The controversy surrounding the alleged use of a racial slur by the new legislative aide to Louisville Metro Councilman Dan Johnson boiled over into a Democratic caucus meeting Thursday evening.
Some African-American council Democrats expressed concern over Johnson aide Bryan Mathews’ presence in City Hall, and one council member accused Johnson of suggesting he’d pursue an ethics complaint against a colleague in reaction to criticism of the hiring.
Jefferson County Judge-Executive Bryan Mathews was hired earlier this month as the top aide in Johnson’s office.
Mathews has denied the accusation, but a number of the Metro Council’s African-Americans members said Democratic leaders need to look further into the matter.
“I’ve been reading lately that one of our council members in leadership—in this Democratic caucus—has hired an assistant who was supposedly fired for using this word, the N-word,” said Councilwoman Mary Woolridge, D-3, who is black. “And that’s very disturbing to me, it should be disturbing to this entire caucus.”
Democratic Caucus Chair Vicki Aubrey Welch told lawmakers she spoke with Johnson about the situation, adding that the sort of language Mathews is accused of using would not be tolerated.
“Supposedly that happened at another venue, that did not happen here in City Hall,” she said. “As you know any council member can hire and fire whomever they choose to work in their office. I have spoken at length with the parties involved and they are in agreement that language will not be used here. That’s about all there is to say about that.”
Recently, Democrats have discussed amending council rules to curb the use of profane language, specifically racial slurs, by public speakers who address the council.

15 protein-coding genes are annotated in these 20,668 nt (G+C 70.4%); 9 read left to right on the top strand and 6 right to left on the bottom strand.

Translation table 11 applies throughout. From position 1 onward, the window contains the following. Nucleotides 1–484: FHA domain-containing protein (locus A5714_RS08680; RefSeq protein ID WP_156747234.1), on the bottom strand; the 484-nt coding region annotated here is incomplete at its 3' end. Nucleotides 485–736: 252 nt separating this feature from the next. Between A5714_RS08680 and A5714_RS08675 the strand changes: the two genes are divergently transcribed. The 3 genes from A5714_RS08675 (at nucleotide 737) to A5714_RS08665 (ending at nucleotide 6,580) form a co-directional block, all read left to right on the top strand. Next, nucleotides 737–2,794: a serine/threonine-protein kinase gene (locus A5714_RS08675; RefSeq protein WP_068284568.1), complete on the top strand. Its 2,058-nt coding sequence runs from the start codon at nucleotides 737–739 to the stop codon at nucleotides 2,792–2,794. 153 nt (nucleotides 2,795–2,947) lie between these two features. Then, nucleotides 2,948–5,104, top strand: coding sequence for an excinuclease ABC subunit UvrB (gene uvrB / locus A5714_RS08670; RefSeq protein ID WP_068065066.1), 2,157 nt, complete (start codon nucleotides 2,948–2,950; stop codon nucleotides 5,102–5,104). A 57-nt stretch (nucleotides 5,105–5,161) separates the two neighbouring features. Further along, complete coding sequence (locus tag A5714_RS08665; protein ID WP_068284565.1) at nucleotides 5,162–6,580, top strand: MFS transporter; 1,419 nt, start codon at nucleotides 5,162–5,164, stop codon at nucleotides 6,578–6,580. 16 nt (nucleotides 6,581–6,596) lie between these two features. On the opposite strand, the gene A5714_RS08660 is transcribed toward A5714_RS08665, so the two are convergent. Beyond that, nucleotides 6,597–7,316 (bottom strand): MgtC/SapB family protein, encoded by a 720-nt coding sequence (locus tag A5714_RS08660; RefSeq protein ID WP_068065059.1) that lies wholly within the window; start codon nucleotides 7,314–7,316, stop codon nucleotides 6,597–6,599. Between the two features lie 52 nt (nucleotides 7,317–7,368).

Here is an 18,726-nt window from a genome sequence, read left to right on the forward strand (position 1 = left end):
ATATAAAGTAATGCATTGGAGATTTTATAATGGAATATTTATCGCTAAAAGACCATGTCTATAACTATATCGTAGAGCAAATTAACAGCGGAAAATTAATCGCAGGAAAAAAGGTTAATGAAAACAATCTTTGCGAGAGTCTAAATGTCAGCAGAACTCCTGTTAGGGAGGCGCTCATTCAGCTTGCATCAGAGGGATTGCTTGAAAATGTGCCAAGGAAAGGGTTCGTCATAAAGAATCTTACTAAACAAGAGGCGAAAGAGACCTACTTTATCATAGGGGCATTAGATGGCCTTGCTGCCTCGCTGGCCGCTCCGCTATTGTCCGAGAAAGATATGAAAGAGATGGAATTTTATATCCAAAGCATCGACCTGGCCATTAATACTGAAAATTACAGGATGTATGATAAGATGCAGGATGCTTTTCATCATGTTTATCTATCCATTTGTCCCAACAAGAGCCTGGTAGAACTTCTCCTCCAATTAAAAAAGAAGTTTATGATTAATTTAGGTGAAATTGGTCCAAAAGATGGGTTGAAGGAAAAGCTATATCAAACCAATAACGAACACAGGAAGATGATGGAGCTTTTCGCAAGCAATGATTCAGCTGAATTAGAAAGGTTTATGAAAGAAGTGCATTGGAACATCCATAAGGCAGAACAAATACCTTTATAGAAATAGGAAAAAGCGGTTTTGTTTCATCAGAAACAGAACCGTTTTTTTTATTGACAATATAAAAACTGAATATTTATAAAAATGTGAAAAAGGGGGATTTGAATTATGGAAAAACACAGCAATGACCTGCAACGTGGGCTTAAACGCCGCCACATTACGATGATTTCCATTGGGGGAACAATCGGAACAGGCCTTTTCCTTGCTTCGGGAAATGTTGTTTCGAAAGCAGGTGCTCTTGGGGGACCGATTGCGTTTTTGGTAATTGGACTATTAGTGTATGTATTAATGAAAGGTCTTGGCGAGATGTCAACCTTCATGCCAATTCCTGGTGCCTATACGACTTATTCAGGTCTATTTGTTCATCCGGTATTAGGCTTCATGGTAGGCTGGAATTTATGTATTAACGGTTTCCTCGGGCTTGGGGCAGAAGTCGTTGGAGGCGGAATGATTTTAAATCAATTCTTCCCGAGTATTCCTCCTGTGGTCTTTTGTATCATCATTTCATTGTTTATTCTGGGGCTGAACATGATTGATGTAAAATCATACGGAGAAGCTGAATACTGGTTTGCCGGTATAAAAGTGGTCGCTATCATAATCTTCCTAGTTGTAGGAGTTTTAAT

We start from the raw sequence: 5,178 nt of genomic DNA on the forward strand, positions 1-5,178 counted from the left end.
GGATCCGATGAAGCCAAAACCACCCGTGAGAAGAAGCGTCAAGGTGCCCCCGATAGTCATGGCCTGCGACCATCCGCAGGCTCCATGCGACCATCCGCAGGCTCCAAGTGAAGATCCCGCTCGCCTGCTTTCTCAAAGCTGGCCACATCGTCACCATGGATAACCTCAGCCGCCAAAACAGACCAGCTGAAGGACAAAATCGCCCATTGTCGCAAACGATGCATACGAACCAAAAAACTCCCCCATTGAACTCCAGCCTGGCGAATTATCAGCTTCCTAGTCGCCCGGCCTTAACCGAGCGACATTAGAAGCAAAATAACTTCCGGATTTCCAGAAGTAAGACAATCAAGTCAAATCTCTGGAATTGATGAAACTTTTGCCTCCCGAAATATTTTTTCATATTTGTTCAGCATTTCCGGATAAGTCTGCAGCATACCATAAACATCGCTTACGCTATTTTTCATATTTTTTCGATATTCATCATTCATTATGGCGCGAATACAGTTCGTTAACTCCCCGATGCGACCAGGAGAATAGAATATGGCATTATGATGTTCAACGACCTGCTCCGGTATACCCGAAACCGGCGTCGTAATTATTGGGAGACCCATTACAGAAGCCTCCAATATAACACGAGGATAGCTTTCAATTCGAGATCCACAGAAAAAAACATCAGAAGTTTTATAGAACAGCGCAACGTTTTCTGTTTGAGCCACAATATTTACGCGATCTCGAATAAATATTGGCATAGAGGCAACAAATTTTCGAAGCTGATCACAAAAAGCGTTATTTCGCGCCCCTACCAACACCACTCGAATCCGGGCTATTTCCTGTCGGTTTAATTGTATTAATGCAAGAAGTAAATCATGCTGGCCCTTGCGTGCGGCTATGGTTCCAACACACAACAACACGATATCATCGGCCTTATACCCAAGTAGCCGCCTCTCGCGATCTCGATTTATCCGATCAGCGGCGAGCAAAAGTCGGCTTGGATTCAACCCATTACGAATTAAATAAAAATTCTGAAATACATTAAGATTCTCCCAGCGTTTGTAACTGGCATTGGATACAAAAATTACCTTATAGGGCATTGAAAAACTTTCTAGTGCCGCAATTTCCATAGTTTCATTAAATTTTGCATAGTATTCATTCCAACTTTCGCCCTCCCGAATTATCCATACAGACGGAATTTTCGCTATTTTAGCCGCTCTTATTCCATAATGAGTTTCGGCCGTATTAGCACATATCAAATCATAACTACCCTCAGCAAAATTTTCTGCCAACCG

The controversy is also a sensitive topic for council Democrats because Johnson is the vice chair of their 17-member caucus. In January, the party had a close leadership election that resulted in no African-Americans in the chair or vice-chair positions.
“We were struggling a few months ago with racial things that were happening in this caucus,” Woolridge said.
After council Democrats concluded their meeting, Johnson approached Councilwoman Barbara Shanklin, D-2, who shared with colleagues that she felt uncomfortable working alongside Mathews.
Last year, Shanklin survived a removal trial on ethics charges. The narrow vote on her removal had racial undertones.
Immediately following Thursday’s caucus meeting, Shanklin said Johnson alluded to filing a new ethics complaint against a lawmaker in reaction to the criticism of Mathews’s hiring.
“He just said that he was going to be (submitting) some ethics charges filed against one of the council members,” she told WFPL. “That’s all he said, so I don’t know what he meant by it.”
Johnson declined WFPL’s interview request. Through a spokesman, he said he would neither confirm nor deny if he threatened to file a complaint against Woolridge or Shanklin directly.
Mathews also declined to speak with WFPL: “Not today.”
The controversy has caught the attention of local civil rights leaders, who told WFPL they plan to reach out to the Kling Center to further investigate.
“I think Mr. Johnson needs to take another look at this to see who he has on his payroll,” said the Rev. Milton Seymour, acting executive director of the Justice Resource Center. “We want to hear all of the sides of the story. If this is true then we would ask Mr. Johnson to remove this person from his office.”
There are other issues surrounding Johnson’s hiring of Mathews, namely a legal question of whether an elected county official can serve as a Metro Council aide.
In a May 23 letter, Mathews’s private counsel argued he could serve as judge-executive and Johnson’s assistant. The county attorney has provided Johnson with an official response, but the councilman has refused to provide their legal opinion to the public.